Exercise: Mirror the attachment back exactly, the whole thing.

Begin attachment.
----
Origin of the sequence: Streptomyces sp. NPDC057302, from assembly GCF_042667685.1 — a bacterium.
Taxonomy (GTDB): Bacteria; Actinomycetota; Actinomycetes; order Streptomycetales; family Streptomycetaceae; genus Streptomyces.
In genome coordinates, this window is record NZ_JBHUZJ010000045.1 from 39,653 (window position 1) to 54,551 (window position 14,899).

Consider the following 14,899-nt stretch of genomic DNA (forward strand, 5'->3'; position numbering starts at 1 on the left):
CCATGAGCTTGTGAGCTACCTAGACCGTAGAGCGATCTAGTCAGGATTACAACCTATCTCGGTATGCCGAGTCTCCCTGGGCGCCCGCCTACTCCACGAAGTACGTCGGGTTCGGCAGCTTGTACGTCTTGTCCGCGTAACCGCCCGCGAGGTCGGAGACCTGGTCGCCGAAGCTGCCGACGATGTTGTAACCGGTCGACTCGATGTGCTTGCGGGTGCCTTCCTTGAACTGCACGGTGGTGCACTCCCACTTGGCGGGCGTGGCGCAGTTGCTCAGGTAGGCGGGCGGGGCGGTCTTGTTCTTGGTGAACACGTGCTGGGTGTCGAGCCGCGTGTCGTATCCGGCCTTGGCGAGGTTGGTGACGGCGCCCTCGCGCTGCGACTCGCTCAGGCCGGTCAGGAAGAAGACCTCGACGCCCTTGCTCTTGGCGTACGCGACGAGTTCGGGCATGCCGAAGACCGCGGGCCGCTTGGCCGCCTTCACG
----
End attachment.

Origin of the sequence: Streptomyces sp. NPDC057302, from assembly GCF_042667685.1 — a bacterium.
Taxonomy (GTDB): Bacteria; Actinomycetota; Actinomycetes; order Streptomycetales; family Streptomycetaceae; genus Streptomyces.
In genome coordinates, this window is record NZ_JBHUZJ010000045.1 from 39,653 (window position 1) to 54,551 (window position 14,899).

Consider the following 14,899-nt stretch of genomic DNA (forward strand, 5'->3'; position numbering starts at 1 on the left):
CCATGAGCTTGTGAGCTACCTAGACCGTAGAGCGATCTAGTCAGGATTACAACCTATCTCGGTATGCCGAGTCTCCCTGGGCGCCCGCCTACTCCACGAAGTACGTCGGGTTCGGCAGCTTGTACGTCTTGTCCGCGTAACCGCCCGCGAGGTCGGAGACCTGGTCGCCGAAGCTGCCGACGATGTTGTAACCGGTCGACTCGATGTGCTTGCGGGTGCCTTCCTTGAACTGCACGGTGGTGCACTCCCACTTGGCGGGCGTGGCGCAGTTGCTCAGGTAGGCGGGCGGGGCGGTCTTGTTCTTGGTGAACACGTGCTGGGTGTCGAGCCGCGTGTCGTATCCGGCCTTGGCGAGGTTGGTGACGGCGCCCTCGCGCTGCGACTCGCTCAGGCCGGTCAGGAAGAAGACCTCGACGCCCTTGCTCTTGGCGTACGCGACGAGTTCGGGCATGCCGAAGACCGCGGGCCGCTTGGCCGCCTTCACG